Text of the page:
“Evil Dead II” has a surreal ending: the Necronomicon opens a time vortex, sending Ash back to the Arthurian era. “Army of Darkness” retains the horror and the slapstick, except in a totally different setting from the first two films. The first two films had a confined setting, but Ash has to go on a quest to get home this time.
This quest becomes more and more surreal as the film goes on. Before departing, Ash receives a metal hand to replace his chainsaw — unfortunately for him, his groovy new armament doesn’t come with dignity. When he takes refuge in a windmill, a mirror shatters. Ash’s reflection gives birth to about a dozen mini-duplicates who menace him in a sequence right out of “Tom & Jerry.” The Mini-Ashes ram a fork into Ash’s behind, drop a bucket on his head and trip him so his cheek falls flat on sizzling metal. Even after he crushes one, the clone gets the last laugh by puncturing his foot with a nail.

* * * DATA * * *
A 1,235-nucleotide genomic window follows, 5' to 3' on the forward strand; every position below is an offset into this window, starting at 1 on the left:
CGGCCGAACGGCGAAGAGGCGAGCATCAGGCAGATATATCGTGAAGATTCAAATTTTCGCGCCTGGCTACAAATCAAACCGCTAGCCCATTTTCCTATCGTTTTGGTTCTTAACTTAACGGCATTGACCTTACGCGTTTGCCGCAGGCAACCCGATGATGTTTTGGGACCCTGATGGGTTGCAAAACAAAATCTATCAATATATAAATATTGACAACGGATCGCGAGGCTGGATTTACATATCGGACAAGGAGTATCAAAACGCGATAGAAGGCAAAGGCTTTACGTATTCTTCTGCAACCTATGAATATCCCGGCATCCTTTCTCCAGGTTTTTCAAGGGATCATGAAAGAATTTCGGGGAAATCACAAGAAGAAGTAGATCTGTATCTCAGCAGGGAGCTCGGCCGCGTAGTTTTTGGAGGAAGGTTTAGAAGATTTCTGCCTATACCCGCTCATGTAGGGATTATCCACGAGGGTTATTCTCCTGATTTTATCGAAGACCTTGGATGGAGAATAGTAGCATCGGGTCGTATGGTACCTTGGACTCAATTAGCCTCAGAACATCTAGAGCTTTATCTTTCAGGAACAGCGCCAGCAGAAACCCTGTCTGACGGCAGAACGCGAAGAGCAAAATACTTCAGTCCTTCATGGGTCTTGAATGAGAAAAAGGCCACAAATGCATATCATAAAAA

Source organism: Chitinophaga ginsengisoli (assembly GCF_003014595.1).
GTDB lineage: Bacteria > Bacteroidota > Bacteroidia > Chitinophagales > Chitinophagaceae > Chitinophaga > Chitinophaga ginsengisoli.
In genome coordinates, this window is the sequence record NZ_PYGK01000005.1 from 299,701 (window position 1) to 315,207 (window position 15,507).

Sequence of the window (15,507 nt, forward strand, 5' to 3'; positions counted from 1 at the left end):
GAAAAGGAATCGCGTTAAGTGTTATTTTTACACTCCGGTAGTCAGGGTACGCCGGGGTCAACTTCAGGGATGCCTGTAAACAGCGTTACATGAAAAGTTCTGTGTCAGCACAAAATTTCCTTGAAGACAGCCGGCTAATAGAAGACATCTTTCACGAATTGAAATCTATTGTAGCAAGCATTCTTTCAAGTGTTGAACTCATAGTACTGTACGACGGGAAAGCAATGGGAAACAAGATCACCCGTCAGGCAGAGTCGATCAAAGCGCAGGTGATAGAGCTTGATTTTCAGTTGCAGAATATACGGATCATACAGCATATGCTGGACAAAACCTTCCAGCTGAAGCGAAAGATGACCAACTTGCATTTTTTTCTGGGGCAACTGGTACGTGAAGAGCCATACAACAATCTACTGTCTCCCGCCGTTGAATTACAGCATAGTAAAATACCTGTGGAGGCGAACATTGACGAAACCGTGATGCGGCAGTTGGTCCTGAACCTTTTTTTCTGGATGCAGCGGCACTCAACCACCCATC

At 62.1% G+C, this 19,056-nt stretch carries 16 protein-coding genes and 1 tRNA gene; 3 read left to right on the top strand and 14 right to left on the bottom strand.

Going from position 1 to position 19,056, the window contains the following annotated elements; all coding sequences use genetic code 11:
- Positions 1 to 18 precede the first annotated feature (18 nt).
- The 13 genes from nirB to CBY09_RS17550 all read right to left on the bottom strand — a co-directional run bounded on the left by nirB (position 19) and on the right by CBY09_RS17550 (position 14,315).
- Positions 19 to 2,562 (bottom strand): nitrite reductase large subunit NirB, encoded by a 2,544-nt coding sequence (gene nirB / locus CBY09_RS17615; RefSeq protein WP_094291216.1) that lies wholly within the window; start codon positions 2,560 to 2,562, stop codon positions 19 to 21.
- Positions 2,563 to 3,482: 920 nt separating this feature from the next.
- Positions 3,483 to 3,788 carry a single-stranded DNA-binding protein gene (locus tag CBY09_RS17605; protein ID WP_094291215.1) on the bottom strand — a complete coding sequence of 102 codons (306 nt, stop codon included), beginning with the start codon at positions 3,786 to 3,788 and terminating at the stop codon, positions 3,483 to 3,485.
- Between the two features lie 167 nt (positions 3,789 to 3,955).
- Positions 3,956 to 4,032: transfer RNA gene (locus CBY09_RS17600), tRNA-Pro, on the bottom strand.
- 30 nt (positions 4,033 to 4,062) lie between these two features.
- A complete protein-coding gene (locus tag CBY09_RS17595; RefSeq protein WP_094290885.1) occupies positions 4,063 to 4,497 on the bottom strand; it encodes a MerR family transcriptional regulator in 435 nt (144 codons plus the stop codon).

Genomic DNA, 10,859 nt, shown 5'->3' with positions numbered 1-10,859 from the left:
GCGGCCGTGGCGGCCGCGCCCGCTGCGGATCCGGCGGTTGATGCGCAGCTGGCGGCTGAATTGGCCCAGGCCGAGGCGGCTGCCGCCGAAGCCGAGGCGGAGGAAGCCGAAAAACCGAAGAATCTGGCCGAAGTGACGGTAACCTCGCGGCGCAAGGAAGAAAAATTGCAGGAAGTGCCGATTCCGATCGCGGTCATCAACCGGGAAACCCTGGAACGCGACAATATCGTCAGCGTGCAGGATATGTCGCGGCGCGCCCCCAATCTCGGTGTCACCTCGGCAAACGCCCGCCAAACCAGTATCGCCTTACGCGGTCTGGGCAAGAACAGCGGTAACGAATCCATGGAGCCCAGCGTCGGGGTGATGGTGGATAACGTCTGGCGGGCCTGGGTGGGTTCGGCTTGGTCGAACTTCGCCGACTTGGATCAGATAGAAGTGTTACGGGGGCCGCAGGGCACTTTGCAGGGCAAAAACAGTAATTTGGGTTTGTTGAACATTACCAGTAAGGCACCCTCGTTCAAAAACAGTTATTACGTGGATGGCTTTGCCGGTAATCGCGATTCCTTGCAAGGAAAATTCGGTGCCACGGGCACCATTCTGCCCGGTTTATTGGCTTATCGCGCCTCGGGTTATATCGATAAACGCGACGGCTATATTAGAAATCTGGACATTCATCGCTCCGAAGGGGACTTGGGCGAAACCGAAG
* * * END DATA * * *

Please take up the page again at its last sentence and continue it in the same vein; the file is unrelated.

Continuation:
While he’s gotten more physically capable, Ash in “Army of Darkness” is also noticeably dimmer than in the first two movies. When he finally retrieves the Necronomicon, he forgets the incantation needed to take it — “Klaatu barada nikto” — and causes the titular undead Army of Darkness to rise. It’s not just the universe itself kicking Ash around, he’s creating his own problems too.
It takes a bold director to make a film like “Army of Darkness” after starting with a rather normal horror movie like “The Evil Dead.” More horror directors could take lessons from the approach of Sam Raimi.